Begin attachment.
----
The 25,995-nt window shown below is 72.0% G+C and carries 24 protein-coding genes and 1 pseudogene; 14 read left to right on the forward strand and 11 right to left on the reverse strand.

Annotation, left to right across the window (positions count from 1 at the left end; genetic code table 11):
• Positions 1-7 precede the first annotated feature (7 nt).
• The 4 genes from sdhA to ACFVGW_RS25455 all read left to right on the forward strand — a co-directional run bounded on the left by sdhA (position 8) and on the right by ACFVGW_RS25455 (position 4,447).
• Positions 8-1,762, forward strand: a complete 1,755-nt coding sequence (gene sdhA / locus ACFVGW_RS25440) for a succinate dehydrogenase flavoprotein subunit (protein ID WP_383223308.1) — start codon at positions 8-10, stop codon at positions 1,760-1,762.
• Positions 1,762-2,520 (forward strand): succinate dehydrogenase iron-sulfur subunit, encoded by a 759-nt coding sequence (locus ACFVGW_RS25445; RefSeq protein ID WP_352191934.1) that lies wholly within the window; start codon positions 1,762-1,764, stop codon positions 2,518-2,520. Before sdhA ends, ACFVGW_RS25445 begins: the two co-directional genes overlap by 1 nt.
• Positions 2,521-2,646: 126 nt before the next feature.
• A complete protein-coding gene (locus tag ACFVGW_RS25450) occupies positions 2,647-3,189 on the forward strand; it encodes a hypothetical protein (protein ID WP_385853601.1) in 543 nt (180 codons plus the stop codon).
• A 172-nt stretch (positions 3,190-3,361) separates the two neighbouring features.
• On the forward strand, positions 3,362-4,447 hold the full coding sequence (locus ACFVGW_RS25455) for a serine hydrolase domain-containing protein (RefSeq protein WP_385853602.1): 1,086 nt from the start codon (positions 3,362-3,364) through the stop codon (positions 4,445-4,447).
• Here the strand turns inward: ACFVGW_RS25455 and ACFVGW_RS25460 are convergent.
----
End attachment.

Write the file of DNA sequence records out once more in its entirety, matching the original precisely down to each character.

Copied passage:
The 25,995-nt window shown below is 72.0% G+C and carries 24 protein-coding genes and 1 pseudogene; 14 read left to right on the forward strand and 11 right to left on the reverse strand.

Annotation, left to right across the window (positions count from 1 at the left end; genetic code table 11):
• Positions 1-7 precede the first annotated feature (7 nt).
• The 4 genes from sdhA to ACFVGW_RS25455 all read left to right on the forward strand — a co-directional run bounded on the left by sdhA (position 8) and on the right by ACFVGW_RS25455 (position 4,447).
• Positions 8-1,762, forward strand: a complete 1,755-nt coding sequence (gene sdhA / locus ACFVGW_RS25440) for a succinate dehydrogenase flavoprotein subunit (protein ID WP_383223308.1) — start codon at positions 8-10, stop codon at positions 1,760-1,762.
• Positions 1,762-2,520 (forward strand): succinate dehydrogenase iron-sulfur subunit, encoded by a 759-nt coding sequence (locus ACFVGW_RS25445; RefSeq protein ID WP_352191934.1) that lies wholly within the window; start codon positions 1,762-1,764, stop codon positions 2,518-2,520. Before sdhA ends, ACFVGW_RS25445 begins: the two co-directional genes overlap by 1 nt.
• Positions 2,521-2,646: 126 nt before the next feature.
• A complete protein-coding gene (locus tag ACFVGW_RS25450) occupies positions 2,647-3,189 on the forward strand; it encodes a hypothetical protein (protein ID WP_385853601.1) in 543 nt (180 codons plus the stop codon).
• A 172-nt stretch (positions 3,190-3,361) separates the two neighbouring features.
• On the forward strand, positions 3,362-4,447 hold the full coding sequence (locus ACFVGW_RS25455) for a serine hydrolase domain-containing protein (RefSeq protein WP_385853602.1): 1,086 nt from the start codon (positions 3,362-3,364) through the stop codon (positions 4,445-4,447).
• Here the strand turns inward: ACFVGW_RS25455 and ACFVGW_RS25460 are convergent.